Bakeries, Bars, and Seafood Make Seattle One of the Best US Cities for Food and Drink

A unique bounty of fresh ingredients, from produce to seafood, and a diverse population make Seattle the best city in the United States to eat your heart out.

<p>Carol M. Highsmith/Buyenlarge/Getty Images</p>

Carol M. Highsmith/Buyenlarge/Getty Images

Try eating your way through Seattle without falling in love — I dare you. In my opinion, the city has two gifts: a unique bounty of fresh ingredients (produce and seafood) and a chip on its shoulder. Seattle is an underdog, and it feels like every spot is trying to prove that it shouldn’t be. It’s this mindset, paired with a diverse population, that makes Seattle the best city in the United States to eat your heart out, to indulge in a wide span of food and drink you may not have ever known existed, that may not exist anywhere else. Some say that people in Seattle run on a time of their own, and I don’t know about that, but I do know the food has no contemporary.

Let’s start with the basics: Canlis and The Walrus & the Carpenter are classics that have managed to evolve with the times and are still worth a visit even among some of the trendiest and best new restaurants in the country. And Seattle has beyond its fair share of those. Off Alley has awfully excellent offal (sorry), you’ll end up ordering everything off of Paju’s menu of Korean hits, and Archipelago and Musang are Filipino standouts, the latter led by 2022 F&W Best New Chef Melissa Miranda. I dream of the polpette at Bar Del Corso in Beacon Hill, which may just be the perfect neighborhood Italian restaurant, and you cannot visit Seattle without indulging in a bowl of pho. I’ve yet to have a bad one.

Seattle is a seafood-lover’s paradise. Hit up Taylor Shellfish for oysters and geoduck and Local Tide for battered Dover sole and crab rolls, but keep in mind that no city does sushi like Seattle. It’s the home of Shiro Kashiba who is credited with bringing Edomae-style sushi to the city (and if you don’t know what edomae-style is, here’s another tidbit: He trained under Jiro Ono of the Netflix documentary Jiro Dreams of Sushi). While he is no longer behind the counter at his namesake Shiro’s (although it’s still excellent), Kashiba can be found occasionally at Pike Place’s Sushi Kashiba. Even if you can’t book a dinner there, the city is packed with some of the best (and most affordable) sushi I’ve ever had. Sushi Kappo Tamura, Mashiko, and Ltd Edition Sushi will blow you away.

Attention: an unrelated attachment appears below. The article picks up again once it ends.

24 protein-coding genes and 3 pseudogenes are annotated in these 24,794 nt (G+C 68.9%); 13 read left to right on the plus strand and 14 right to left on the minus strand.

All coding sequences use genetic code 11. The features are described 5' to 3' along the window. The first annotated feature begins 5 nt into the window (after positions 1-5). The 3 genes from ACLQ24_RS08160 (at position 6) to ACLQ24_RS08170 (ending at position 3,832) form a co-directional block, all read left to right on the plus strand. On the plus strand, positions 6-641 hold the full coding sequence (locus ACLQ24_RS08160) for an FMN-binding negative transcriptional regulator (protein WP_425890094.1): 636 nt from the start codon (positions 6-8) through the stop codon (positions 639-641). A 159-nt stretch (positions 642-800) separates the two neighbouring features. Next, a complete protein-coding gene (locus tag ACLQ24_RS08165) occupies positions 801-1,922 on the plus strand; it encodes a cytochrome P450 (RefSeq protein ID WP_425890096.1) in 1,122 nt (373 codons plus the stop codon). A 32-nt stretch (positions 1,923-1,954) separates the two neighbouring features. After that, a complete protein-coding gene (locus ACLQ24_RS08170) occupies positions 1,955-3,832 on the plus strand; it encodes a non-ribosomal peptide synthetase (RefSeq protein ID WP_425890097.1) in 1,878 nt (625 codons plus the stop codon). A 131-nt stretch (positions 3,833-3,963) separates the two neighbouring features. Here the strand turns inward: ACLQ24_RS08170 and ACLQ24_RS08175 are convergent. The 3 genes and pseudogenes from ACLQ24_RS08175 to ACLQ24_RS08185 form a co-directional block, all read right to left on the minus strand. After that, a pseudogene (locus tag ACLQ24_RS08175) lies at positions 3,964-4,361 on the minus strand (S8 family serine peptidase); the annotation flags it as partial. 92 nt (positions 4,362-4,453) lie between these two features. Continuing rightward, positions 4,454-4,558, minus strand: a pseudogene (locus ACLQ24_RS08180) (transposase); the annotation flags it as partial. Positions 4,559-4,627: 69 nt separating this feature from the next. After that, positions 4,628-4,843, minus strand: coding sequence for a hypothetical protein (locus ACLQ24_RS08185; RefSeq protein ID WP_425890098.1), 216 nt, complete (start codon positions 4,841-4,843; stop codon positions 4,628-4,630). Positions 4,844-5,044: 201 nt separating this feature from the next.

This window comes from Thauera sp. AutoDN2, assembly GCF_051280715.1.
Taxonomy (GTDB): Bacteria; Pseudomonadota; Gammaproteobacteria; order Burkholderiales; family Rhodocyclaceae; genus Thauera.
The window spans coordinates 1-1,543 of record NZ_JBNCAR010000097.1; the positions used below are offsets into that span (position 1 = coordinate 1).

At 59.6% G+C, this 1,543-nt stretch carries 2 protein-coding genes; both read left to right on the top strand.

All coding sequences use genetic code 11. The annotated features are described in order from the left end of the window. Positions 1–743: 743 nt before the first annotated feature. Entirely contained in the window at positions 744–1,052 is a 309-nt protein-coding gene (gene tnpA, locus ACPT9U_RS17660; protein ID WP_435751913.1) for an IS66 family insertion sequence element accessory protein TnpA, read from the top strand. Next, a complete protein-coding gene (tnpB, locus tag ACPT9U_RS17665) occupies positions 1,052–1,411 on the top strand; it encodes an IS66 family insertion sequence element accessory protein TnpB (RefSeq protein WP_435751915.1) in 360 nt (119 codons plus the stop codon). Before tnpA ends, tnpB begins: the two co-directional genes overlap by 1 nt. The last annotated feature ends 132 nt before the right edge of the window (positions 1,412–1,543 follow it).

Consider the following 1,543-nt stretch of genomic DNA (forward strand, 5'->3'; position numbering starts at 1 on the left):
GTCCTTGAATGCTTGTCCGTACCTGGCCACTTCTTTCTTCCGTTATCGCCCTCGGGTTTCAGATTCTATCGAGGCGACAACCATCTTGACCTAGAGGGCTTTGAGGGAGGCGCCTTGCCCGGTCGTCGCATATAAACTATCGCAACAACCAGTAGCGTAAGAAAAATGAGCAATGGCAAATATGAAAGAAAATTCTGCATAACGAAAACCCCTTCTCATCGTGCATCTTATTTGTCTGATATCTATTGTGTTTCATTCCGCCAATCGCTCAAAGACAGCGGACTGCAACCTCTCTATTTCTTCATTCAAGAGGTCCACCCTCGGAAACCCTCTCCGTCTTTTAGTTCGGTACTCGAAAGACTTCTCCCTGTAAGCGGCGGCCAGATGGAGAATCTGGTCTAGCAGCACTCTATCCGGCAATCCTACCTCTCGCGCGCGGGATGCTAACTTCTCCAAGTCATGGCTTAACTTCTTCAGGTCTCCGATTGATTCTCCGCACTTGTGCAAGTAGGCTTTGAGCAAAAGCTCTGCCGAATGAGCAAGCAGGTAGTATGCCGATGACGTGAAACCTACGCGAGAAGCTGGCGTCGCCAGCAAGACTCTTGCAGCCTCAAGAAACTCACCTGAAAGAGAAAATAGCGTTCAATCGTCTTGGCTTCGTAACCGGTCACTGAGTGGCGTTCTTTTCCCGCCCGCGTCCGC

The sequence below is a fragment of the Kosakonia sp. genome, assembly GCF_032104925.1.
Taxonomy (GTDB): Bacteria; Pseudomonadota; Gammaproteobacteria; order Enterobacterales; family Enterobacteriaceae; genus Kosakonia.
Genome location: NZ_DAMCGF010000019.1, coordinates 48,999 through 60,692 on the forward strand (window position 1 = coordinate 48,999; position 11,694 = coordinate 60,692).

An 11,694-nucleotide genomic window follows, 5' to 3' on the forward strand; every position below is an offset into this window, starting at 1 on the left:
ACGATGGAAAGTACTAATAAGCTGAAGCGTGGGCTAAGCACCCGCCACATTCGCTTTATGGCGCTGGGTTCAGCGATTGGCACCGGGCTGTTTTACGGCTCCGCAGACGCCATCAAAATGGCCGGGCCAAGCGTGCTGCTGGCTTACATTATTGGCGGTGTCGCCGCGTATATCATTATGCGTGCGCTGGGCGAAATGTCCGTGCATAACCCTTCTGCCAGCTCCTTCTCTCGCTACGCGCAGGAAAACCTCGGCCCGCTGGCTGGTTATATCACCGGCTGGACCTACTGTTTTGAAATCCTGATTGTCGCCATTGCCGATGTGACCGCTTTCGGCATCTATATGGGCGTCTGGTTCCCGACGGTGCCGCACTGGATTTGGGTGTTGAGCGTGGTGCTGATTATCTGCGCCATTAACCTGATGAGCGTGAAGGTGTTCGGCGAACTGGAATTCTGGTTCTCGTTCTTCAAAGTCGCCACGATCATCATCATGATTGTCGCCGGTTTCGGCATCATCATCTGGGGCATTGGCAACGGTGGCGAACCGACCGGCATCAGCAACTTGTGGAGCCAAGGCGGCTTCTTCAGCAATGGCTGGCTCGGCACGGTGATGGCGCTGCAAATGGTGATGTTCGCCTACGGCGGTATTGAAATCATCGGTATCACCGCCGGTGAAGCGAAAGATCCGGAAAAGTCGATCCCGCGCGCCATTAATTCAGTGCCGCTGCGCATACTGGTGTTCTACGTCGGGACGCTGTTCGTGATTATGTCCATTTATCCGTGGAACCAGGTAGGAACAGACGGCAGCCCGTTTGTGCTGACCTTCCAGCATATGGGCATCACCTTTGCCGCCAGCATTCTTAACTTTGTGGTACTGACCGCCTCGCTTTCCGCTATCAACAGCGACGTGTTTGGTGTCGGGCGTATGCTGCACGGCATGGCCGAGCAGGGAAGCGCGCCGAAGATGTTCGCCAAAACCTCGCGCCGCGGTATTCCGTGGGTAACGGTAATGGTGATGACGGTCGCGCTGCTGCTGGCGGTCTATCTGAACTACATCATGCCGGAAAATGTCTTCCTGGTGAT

Related: 10 Top US Cities for Food and Drinks, According to the Experts

While there are excellent coffee shops aplenty — check out Monorail, The Scene in South Park, ROOT, and Cafe Allegro — one of the most underrated aspects of Seattle (and the Pacific Northwest in general) is its bakeries. The high-quality of wheat grown outside of the city is transformed into laminated, flaky, crumbly, rich pastries by bakers who are always pushing the boundaries. Saint Bread is a shrine to carbs (and serves a great cheeseburger), and Fuji Bakery fosters a unique blend of French, American, and Japanese techniques that result in beef curry buns and ube-custard malasadas. Ellary Collins makes great biscuits which can currently be found at Layers Green Lake — come here for the sandwiches, too, like banh mi piled into a Dutch crunch roll.

The city’s bar scene is filled with dives and cocktail lounges, ensuring there is something for every kind of drinker. There are the historic dives like Sloop Tavern, home to the “slooper-size,” which is 33.8 ounces of beer at a very low price, and Hattie’s Hat, which has been operating since 1904, always has a weird VHS playing, and is crowded with dock workers and college kids alike. As for craft cocktail lounges, Canon has the largest spirit list in the country and Rob Roy serves classic drinks infused with a punk mentality. The breweries are excellent, too, and while there are over 150 of them, Hellbent, Fremont, Metier, Perihelion are some of my favorites.

After a thorough exploration of Seattle’s food and drink scene, there’s only one way to end any trip to the Emerald City — by wandering through the streets of Capitol Hill and grabbing a “Seattle Dog.” It’s a hot dog topped with grilled onions and slathered with — no joke — cream cheese. It’s different, unique, and funky. Kind of like Seattle.

Global Tastemakers is a celebration of the best culinary destinations in the U.S. and abroad. We asked more than 180 food and travel journalists to vote on their favorites, including restaurants and bars, cities, hotels, airports, airlines, and cruises. We then entrusted those results to an expert panel of judges to determine each category's winners. In many categories, we've included a Plus One, hand-selected by our expert panel, to shout out more culinary destinations we don't want our readers to miss. See all the winners at

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